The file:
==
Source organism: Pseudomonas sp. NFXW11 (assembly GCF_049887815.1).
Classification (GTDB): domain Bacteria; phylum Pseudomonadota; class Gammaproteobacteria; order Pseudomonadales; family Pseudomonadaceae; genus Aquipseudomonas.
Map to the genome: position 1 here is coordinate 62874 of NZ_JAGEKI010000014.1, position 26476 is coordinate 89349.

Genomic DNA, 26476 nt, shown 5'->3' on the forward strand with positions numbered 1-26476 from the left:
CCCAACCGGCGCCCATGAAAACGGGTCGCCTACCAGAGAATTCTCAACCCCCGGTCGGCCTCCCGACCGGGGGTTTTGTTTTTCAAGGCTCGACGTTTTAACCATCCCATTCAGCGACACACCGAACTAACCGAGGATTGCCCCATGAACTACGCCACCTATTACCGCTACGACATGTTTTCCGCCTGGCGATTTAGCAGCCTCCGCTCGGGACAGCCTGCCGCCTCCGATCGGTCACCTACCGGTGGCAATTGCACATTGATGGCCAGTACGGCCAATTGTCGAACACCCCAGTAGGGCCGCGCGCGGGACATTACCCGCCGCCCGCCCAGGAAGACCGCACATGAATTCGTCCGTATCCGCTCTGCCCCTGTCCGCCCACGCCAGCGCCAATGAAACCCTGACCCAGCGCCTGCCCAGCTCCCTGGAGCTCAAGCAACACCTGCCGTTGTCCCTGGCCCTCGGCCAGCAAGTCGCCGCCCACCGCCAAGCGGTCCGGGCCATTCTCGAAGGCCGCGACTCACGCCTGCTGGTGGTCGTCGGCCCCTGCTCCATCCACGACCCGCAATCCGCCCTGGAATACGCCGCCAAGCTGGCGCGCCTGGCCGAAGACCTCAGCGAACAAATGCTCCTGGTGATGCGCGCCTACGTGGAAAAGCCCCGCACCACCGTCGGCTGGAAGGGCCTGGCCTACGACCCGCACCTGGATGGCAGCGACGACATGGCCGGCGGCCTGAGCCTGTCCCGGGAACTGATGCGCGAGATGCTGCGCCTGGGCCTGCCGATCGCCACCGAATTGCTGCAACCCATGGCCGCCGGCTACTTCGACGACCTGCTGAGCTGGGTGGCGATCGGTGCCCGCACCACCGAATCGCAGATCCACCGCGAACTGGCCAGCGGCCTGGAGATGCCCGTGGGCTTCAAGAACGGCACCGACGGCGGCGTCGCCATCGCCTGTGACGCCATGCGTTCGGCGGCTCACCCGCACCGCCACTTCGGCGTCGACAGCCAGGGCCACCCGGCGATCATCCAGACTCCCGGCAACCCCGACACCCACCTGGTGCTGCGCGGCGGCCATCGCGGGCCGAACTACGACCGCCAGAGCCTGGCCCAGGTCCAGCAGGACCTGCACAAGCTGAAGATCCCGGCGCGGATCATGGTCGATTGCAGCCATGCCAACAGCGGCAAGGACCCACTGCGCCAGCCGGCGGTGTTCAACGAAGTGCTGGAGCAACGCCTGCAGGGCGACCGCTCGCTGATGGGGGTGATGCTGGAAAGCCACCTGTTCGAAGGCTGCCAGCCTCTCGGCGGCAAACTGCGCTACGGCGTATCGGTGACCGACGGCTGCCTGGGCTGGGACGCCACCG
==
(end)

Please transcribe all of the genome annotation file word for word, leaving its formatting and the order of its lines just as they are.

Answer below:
Source organism: Pseudomonas sp. NFXW11 (assembly GCF_049887815.1).
Classification (GTDB): domain Bacteria; phylum Pseudomonadota; class Gammaproteobacteria; order Pseudomonadales; family Pseudomonadaceae; genus Aquipseudomonas.
Map to the genome: position 1 here is coordinate 62874 of NZ_JAGEKI010000014.1, position 26476 is coordinate 89349.

Genomic DNA, 26476 nt, shown 5'->3' on the forward strand with positions numbered 1-26476 from the left:
CCCAACCGGCGCCCATGAAAACGGGTCGCCTACCAGAGAATTCTCAACCCCCGGTCGGCCTCCCGACCGGGGGTTTTGTTTTTCAAGGCTCGACGTTTTAACCATCCCATTCAGCGACACACCGAACTAACCGAGGATTGCCCCATGAACTACGCCACCTATTACCGCTACGACATGTTTTCCGCCTGGCGATTTAGCAGCCTCCGCTCGGGACAGCCTGCCGCCTCCGATCGGTCACCTACCGGTGGCAATTGCACATTGATGGCCAGTACGGCCAATTGTCGAACACCCCAGTAGGGCCGCGCGCGGGACATTACCCGCCGCCCGCCCAGGAAGACCGCACATGAATTCGTCCGTATCCGCTCTGCCCCTGTCCGCCCACGCCAGCGCCAATGAAACCCTGACCCAGCGCCTGCCCAGCTCCCTGGAGCTCAAGCAACACCTGCCGTTGTCCCTGGCCCTCGGCCAGCAAGTCGCCGCCCACCGCCAAGCGGTCCGGGCCATTCTCGAAGGCCGCGACTCACGCCTGCTGGTGGTCGTCGGCCCCTGCTCCATCCACGACCCGCAATCCGCCCTGGAATACGCCGCCAAGCTGGCGCGCCTGGCCGAAGACCTCAGCGAACAAATGCTCCTGGTGATGCGCGCCTACGTGGAAAAGCCCCGCACCACCGTCGGCTGGAAGGGCCTGGCCTACGACCCGCACCTGGATGGCAGCGACGACATGGCCGGCGGCCTGAGCCTGTCCCGGGAACTGATGCGCGAGATGCTGCGCCTGGGCCTGCCGATCGCCACCGAATTGCTGCAACCCATGGCCGCCGGCTACTTCGACGACCTGCTGAGCTGGGTGGCGATCGGTGCCCGCACCACCGAATCGCAGATCCACCGCGAACTGGCCAGCGGCCTGGAGATGCCCGTGGGCTTCAAGAACGGCACCGACGGCGGCGTCGCCATCGCCTGTGACGCCATGCGTTCGGCGGCTCACCCGCACCGCCACTTCGGCGTCGACAGCCAGGGCCACCCGGCGATCATCCAGACTCCCGGCAACCCCGACACCCACCTGGTGCTGCGCGGCGGCCATCGCGGGCCGAACTACGACCGCCAGAGCCTGGCCCAGGTCCAGCAGGACCTGCACAAGCTGAAGATCCCGGCGCGGATCATGGTCGATTGCAGCCATGCCAACAGCGGCAAGGACCCACTGCGCCAGCCGGCGGTGTTCAACGAAGTGCTGGAGCAACGCCTGCAGGGCGACCGCTCGCTGATGGGGGTGATGCTGGAAAGCCACCTGTTCGAAGGCTGCCAGCCTCTCGGCGGCAAACTGCGCTACGGCGTATCGGTGACCGACGGCTGCCTGGGCTGGGACGCCACCG